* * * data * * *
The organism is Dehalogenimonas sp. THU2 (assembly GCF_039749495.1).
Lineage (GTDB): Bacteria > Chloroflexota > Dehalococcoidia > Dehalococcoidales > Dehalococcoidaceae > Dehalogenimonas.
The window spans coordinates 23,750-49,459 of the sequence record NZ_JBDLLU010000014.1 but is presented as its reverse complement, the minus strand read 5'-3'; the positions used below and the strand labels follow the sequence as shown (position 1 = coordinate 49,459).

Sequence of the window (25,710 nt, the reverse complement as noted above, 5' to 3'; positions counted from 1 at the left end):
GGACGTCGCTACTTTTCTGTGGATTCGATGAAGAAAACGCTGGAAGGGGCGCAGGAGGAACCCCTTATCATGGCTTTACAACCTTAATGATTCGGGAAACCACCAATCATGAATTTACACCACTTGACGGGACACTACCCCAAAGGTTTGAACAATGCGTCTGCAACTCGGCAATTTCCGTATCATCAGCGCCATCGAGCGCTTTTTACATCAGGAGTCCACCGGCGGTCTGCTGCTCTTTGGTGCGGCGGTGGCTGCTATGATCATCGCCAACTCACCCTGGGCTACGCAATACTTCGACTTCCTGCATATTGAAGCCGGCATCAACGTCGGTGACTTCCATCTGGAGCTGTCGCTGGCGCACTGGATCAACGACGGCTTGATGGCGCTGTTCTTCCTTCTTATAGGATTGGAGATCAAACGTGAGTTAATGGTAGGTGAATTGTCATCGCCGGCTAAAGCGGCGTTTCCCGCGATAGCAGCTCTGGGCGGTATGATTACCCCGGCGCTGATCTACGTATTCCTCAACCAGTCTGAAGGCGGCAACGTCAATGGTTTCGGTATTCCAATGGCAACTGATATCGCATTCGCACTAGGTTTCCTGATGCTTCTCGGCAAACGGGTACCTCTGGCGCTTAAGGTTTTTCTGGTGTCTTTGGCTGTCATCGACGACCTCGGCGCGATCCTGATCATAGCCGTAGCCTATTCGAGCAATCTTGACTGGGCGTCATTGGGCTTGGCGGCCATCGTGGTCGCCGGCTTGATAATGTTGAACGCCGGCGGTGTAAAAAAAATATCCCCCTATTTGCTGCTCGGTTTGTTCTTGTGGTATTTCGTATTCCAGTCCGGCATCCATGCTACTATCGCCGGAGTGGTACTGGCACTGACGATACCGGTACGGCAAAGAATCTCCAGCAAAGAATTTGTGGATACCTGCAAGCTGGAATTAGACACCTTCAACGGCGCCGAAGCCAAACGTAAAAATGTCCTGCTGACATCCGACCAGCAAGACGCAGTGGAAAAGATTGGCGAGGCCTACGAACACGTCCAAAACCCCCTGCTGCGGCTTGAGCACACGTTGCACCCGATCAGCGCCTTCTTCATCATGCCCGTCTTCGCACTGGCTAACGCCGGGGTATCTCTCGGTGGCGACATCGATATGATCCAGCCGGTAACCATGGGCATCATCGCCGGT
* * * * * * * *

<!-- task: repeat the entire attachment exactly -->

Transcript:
The organism is Dehalogenimonas sp. THU2 (assembly GCF_039749495.1).
Lineage (GTDB): Bacteria > Chloroflexota > Dehalococcoidia > Dehalococcoidales > Dehalococcoidaceae > Dehalogenimonas.
The window spans coordinates 23,750-49,459 of the sequence record NZ_JBDLLU010000014.1 but is presented as its reverse complement, the minus strand read 5'-3'; the positions used below and the strand labels follow the sequence as shown (position 1 = coordinate 49,459).

Sequence of the window (25,710 nt, the reverse complement as noted above, 5' to 3'; positions counted from 1 at the left end):
GGACGTCGCTACTTTTCTGTGGATTCGATGAAGAAAACGCTGGAAGGGGCGCAGGAGGAACCCCTTATCATGGCTTTACAACCTTAATGATTCGGGAAACCACCAATCATGAATTTACACCACTTGACGGGACACTACCCCAAAGGTTTGAACAATGCGTCTGCAACTCGGCAATTTCCGTATCATCAGCGCCATCGAGCGCTTTTTACATCAGGAGTCCACCGGCGGTCTGCTGCTCTTTGGTGCGGCGGTGGCTGCTATGATCATCGCCAACTCACCCTGGGCTACGCAATACTTCGACTTCCTGCATATTGAAGCCGGCATCAACGTCGGTGACTTCCATCTGGAGCTGTCGCTGGCGCACTGGATCAACGACGGCTTGATGGCGCTGTTCTTCCTTCTTATAGGATTGGAGATCAAACGTGAGTTAATGGTAGGTGAATTGTCATCGCCGGCTAAAGCGGCGTTTCCCGCGATAGCAGCTCTGGGCGGTATGATTACCCCGGCGCTGATCTACGTATTCCTCAACCAGTCTGAAGGCGGCAACGTCAATGGTTTCGGTATTCCAATGGCAACTGATATCGCATTCGCACTAGGTTTCCTGATGCTTCTCGGCAAACGGGTACCTCTGGCGCTTAAGGTTTTTCTGGTGTCTTTGGCTGTCATCGACGACCTCGGCGCGATCCTGATCATAGCCGTAGCCTATTCGAGCAATCTTGACTGGGCGTCATTGGGCTTGGCGGCCATCGTGGTCGCCGGCTTGATAATGTTGAACGCCGGCGGTGTAAAAAAAATATCCCCCTATTTGCTGCTCGGTTTGTTCTTGTGGTATTTCGTATTCCAGTCCGGCATCCATGCTACTATCGCCGGAGTGGTACTGGCACTGACGATACCGGTACGGCAAAGAATCTCCAGCAAAGAATTTGTGGATACCTGCAAGCTGGAATTAGACACCTTCAACGGCGCCGAAGCCAAACGTAAAAATGTCCTGCTGACATCCGACCAGCAAGACGCAGTGGAAAAGATTGGCGAGGCCTACGAACACGTCCAAAACCCCCTGCTGCGGCTTGAGCACACGTTGCACCCGATCAGCGCCTTCTTCATCATGCCCGTCTTCGCACTGGCTAACGCCGGGGTATCTCTCGGTGGCGACATCGATATGATCCAGCCGGTAACCATGGGCATCATCGCCGGT